Theo Wargo
Danielle Kwateng-Clark
Nov, 29, 2017

Last June, JAY-Z and Beyoncé welcomed their twins Rumi and Sir Carter. Joining their 5-year-old daughter, Blue Ivy Carter, the family of five bought a home in Los Angeles and remained in the spotlight.

In a sit down interview with T The New York Times Style Magazine, JAY-Z talks about how children can often have an unrealistic outlook on life when they benefit from their parents' success. But despite the perks of being the youngest Carters, the 47-year-old rapper plans to raise conscious children in spite of that.

"There's a delicate balance to that, right?," JAY-Z told T Magazine. "Because you have to educate your children on the world as it exists today and how it got to that space, but my child doesn't need the same tools that I needed growing up. I needed certain tools to survive my area that my child doesn't need. They're growing up in a different environment."

"But also they have to know their history. Have a sense of what it took to get to this place. And have compassion for others. The most important thing I think out of all this is to teach compassion and to identify with everyone's struggle and to know these people made these sacrifices for us to be where we are and to push that forward — for us. I believe that's the most important thing to show them, because they don't have to know things that I knew growing up. Like being tough."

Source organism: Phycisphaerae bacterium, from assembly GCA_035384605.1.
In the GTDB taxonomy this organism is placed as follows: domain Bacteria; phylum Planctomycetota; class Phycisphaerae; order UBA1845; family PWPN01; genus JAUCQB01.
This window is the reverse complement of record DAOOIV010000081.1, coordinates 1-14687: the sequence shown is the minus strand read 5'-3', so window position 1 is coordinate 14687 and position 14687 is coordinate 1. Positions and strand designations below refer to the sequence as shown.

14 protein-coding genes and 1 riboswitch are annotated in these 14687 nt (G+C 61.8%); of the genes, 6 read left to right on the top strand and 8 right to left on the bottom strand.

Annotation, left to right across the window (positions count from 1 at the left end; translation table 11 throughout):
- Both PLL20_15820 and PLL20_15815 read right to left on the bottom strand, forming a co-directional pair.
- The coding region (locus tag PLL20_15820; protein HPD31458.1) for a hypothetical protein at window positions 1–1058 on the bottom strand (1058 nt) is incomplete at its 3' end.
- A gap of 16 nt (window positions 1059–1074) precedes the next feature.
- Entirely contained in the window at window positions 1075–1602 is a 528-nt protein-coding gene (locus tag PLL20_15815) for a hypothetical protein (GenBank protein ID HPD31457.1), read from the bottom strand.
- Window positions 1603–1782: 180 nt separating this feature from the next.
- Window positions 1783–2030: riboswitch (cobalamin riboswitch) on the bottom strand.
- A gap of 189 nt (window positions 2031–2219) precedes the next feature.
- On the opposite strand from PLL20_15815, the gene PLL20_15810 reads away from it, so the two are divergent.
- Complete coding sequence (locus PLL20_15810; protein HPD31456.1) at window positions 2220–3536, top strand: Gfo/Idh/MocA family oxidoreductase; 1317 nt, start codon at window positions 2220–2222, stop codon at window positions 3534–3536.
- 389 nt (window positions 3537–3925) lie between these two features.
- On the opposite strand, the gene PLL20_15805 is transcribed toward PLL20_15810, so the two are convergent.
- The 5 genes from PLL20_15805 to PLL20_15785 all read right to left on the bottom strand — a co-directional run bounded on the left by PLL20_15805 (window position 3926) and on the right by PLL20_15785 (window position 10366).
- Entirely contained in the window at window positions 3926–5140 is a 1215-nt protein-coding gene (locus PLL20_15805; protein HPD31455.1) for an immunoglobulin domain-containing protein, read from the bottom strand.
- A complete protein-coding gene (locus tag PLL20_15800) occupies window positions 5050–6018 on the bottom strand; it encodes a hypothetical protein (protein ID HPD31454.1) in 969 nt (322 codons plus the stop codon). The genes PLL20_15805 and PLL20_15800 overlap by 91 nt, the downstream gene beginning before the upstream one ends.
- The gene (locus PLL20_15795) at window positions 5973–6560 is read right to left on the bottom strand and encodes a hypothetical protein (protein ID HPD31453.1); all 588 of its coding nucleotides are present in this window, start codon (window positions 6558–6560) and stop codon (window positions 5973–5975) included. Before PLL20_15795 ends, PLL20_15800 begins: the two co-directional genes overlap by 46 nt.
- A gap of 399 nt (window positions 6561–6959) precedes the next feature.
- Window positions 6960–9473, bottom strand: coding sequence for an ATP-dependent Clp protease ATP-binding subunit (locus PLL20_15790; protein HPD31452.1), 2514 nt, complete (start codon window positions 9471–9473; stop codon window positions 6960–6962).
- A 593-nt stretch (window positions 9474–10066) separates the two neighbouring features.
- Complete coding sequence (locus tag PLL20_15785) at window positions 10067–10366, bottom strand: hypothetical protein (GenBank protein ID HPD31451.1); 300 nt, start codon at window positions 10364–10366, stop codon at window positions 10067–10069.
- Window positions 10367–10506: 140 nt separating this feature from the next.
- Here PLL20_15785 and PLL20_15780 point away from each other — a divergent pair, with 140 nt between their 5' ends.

The Bedford Stuyvesant-raised rapper released his first album, Reasonable Doubt, at the age of 26 in 1996. Since then he's performed all over the world, run a music label, owned a basketball team and been nominated for 74 Grammys —of which he's won 21. And his wife is equalling as successful, which begs the question how can they keep their children humble?

"You have to educate your children on the world as it exists today and how it got to that space, but my child doesn't need the same tools that I needed growing up," he said. "I needed certain tools to survive my area that my child doesn't need. They're growing up in a different environment. But also they have to know their history —have a sense of what it took to get to this place. And have compassion for others."

"The most important thing I think out of all this is to teach compassion and to identify with everyone's struggle and to know these people made these sacrifices for us to be where we are and to push that forward — for us. I believe that's the most important thing to show them, because they don't have to know things that I knew growing up. Like being tough."